The sign that God revealed finally on this last Sunday and week of Advent is highly significant. This is because it is shows that God’s choice rested on the house of David which was highly favoured to bear the Emmanuel, God-Is-With-Us. However, Mary’s child was to belong to all of us and to all nations. Therefore, you and I are one of the nations who by the loving and trust worthy invitation of God belong to Jesus Christ. Hence, in the first reading of this Sunday through a brief dialogue which ensued between the God and king Ahaz, God revealed to us one of the greatest signs ever to be made known to humankind: “A maiden is with child and will soon give birth to a son whom she will call Emmanuel, a name which means God-Is-With-Us!” It is therefore important to note that this sign was revealed after king Ahaz humbled himself and refused to put God to test. The lessons we are to learn from this are enormous. First, we must allow God to be God without poking or trying to preempt him. Second, we must learn to trust not only God’s good sense of judgment but his ability to decide what is good for us. Third, we need not run after signs anymore because the Lord God of Hosts Himself has made known to us and the entire humanity at large the fullness of signs or revelation in his only son Jesus Christ. This is what he has done for us this season.
Both the 2nd reading and the gospel of today are narratives about how Christ was born or about his life. They are testimonies of how God fulfilled his promise to us his people thereby proving that the sign he gave to us were not a product of mere flatus vocis (empty words). They are therefore an assurance that our God is equal to the task. He is able and willing at all times to bring to fulfillment his promises to us. Paul takes us memory lane by reminding us of the promises that came through the prophets. He starts his narrative thus: “This is news about the son of God…It is about Jesus Christ. Through him, we receive grace and our apostolic mission…you are one of these nation, and by his call belong to Christ.” From this Paul clearly reminds us of our great heritage in Jesus Christ, of our mission and call, and most importantly, he re-enkindle and re-instills confidence in us for us to believe that “the promises of God are all of them sure” (II Cor 1, 20), and will come to pass. In the gospel, Matthew in his infancy narrative tells of “how Jesus came to be born.” how the word came to take flesh and dwell among us. Of significance in this story is the central positions occupied by Joseph and Mary as not just instruments for fulfilling God’s promises, but as collaborators, and cooperators in bringing about the fulfillment of God’s promises for the salvation of humankind. This is highly significant and laden with lessons. The first being that God is ever willing to fulfill his promises come what may. The second gives much credence to the saying that “in creating us God did not need our cooperation but in saving us he needs our cooperation.” Of course, this is not to underrate the power or ability of God to save us without our cooperation; or better still, that with God all things are no longer possible. No! Rather, it is a way of saying that God in spite being our creator respects our freedom especially to be saved. This simply means that we must make ourselves available for God to use us in advancing the course of humanity as Mary and Joseph did. It is because of their cooperation and availability that God-Is-With-Us! As we expect the coming of the Messiah, each one of us must make himself available as worthy instruments. We must be ready to cooperate with God as Mary and Joseph did in order that the promises of God might be fulfilled for our good. We must allow ourselves to be instruments through which God will better the lot of humanity. We must not resist God or even become obstacles to what God wishes to do in our lives. We must simply behave like Joseph whom we are told that “when he woke up, he did what the angel told him to do; he took his wife home.” We must be ready to do what God tells us to do if it must be accounted to us as those who cooperated with God. So, in whatever capacity we are called by God to serve his purpose and for the sake of humanity we must cooperate like Mary who bore God-Is-With-Us, and Joseph who protected Mary and God-Is-With-Us.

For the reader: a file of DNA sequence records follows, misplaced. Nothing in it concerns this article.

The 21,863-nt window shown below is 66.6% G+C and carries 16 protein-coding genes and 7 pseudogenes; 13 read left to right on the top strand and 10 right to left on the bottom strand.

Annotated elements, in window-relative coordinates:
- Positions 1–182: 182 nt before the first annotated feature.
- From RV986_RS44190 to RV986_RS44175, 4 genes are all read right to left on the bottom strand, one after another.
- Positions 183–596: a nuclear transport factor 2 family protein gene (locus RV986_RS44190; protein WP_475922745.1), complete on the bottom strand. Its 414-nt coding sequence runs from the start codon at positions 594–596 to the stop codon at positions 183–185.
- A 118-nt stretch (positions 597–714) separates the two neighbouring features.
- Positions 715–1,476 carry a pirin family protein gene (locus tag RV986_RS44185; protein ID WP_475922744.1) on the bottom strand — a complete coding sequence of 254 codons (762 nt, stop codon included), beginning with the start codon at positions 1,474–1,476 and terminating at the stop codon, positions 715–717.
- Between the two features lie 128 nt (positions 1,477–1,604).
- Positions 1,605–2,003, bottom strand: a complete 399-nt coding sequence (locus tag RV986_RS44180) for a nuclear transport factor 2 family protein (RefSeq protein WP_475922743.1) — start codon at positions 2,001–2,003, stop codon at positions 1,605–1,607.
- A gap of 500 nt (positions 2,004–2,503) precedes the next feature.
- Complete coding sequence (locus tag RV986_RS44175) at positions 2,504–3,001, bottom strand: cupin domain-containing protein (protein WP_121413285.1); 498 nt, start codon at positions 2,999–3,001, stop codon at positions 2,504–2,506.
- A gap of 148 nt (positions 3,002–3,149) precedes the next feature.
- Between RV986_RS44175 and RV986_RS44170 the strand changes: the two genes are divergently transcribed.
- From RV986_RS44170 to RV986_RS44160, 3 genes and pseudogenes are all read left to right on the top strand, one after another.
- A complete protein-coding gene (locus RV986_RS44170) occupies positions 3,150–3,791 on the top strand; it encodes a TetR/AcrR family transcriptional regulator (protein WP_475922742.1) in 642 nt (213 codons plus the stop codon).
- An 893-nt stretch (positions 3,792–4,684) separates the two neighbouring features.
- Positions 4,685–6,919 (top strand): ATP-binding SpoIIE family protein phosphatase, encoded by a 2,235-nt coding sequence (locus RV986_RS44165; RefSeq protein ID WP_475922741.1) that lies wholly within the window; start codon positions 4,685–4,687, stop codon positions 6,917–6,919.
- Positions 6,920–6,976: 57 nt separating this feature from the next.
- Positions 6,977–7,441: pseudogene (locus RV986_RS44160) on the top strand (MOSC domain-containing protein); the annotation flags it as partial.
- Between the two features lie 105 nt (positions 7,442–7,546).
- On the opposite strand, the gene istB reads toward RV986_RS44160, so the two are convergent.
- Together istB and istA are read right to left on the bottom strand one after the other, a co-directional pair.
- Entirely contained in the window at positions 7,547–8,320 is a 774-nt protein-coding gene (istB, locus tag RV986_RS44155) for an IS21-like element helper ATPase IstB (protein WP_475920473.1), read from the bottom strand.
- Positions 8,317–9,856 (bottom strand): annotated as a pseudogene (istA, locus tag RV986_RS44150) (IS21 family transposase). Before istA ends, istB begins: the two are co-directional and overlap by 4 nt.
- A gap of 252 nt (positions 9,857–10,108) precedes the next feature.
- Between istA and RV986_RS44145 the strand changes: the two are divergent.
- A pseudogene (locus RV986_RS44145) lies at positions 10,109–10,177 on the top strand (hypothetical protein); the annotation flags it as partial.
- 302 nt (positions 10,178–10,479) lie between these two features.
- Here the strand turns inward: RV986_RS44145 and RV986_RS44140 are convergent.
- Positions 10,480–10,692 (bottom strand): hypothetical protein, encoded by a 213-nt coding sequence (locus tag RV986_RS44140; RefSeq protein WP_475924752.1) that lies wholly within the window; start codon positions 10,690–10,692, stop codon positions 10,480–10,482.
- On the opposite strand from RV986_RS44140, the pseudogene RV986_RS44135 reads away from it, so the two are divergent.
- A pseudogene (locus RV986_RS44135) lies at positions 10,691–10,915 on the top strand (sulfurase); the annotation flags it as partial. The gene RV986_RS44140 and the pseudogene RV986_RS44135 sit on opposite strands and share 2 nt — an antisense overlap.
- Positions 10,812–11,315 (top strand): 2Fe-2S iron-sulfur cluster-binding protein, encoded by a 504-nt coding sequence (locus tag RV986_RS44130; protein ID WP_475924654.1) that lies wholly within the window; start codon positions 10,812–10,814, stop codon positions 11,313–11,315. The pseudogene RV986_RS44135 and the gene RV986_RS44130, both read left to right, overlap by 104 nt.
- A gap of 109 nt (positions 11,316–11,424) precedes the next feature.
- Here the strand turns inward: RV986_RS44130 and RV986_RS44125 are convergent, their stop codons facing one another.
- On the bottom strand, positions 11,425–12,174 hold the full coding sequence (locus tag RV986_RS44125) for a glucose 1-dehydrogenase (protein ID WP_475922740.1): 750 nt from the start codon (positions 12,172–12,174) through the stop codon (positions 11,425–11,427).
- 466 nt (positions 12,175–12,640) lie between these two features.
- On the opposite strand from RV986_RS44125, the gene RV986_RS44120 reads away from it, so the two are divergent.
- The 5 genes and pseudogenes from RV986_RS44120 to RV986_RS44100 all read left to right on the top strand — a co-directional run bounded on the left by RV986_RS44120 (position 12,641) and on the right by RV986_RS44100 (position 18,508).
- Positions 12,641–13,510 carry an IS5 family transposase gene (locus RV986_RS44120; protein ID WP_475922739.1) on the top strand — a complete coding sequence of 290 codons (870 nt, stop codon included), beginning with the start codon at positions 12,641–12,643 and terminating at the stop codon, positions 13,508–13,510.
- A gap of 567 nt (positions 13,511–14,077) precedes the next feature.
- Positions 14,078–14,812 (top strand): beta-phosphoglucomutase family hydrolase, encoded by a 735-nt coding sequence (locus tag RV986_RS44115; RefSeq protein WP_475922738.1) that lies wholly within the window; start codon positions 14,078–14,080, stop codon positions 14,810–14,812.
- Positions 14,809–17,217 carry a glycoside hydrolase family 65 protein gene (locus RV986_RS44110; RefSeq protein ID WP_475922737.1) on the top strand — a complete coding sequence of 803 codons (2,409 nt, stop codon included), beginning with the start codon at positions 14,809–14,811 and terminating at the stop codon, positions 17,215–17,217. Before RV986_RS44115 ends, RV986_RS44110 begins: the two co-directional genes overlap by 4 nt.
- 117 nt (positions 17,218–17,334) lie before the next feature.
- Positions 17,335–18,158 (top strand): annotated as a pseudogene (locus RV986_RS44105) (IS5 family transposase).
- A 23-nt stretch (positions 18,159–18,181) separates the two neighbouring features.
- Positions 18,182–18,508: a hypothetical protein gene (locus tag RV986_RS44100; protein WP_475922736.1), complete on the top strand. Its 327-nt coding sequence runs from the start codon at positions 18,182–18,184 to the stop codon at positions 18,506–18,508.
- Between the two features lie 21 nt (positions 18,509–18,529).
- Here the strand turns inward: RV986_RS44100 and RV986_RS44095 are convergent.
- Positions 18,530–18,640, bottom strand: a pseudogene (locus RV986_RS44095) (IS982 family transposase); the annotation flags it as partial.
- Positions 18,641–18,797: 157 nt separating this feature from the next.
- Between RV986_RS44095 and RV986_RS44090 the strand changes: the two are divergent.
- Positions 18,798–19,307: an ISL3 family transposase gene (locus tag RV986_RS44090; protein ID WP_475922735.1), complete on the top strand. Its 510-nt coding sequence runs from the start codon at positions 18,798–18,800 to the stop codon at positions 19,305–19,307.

Peace be with you!